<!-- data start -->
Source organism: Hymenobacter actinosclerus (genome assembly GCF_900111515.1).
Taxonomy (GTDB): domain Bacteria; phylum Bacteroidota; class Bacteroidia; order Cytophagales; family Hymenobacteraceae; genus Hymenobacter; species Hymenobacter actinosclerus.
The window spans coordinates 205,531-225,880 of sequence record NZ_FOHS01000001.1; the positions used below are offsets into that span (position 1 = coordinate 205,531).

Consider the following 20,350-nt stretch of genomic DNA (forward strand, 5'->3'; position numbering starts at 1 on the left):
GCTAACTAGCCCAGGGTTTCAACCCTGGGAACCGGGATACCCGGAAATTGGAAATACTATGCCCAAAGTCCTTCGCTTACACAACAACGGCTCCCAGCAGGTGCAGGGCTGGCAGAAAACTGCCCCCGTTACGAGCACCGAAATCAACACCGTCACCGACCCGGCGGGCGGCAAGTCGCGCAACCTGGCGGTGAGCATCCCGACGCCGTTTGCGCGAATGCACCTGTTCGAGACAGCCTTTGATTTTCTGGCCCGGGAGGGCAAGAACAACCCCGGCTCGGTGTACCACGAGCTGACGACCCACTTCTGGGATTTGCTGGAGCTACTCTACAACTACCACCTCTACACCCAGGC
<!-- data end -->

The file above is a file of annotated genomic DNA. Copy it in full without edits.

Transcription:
Source organism: Hymenobacter actinosclerus (genome assembly GCF_900111515.1).
Taxonomy (GTDB): domain Bacteria; phylum Bacteroidota; class Bacteroidia; order Cytophagales; family Hymenobacteraceae; genus Hymenobacter; species Hymenobacter actinosclerus.
The window spans coordinates 205,531-225,880 of sequence record NZ_FOHS01000001.1; the positions used below are offsets into that span (position 1 = coordinate 205,531).

Consider the following 20,350-nt stretch of genomic DNA (forward strand, 5'->3'; position numbering starts at 1 on the left):
GCTAACTAGCCCAGGGTTTCAACCCTGGGAACCGGGATACCCGGAAATTGGAAATACTATGCCCAAAGTCCTTCGCTTACACAACAACGGCTCCCAGCAGGTGCAGGGCTGGCAGAAAACTGCCCCCGTTACGAGCACCGAAATCAACACCGTCACCGACCCGGCGGGCGGCAAGTCGCGCAACCTGGCGGTGAGCATCCCGACGCCGTTTGCGCGAATGCACCTGTTCGAGACAGCCTTTGATTTTCTGGCCCGGGAGGGCAAGAACAACCCCGGCTCGGTGTACCACGAGCTGACGACCCACTTCTGGGATTTGCTGGAGCTACTCTACAACTACCACCTCTACACCCAGGC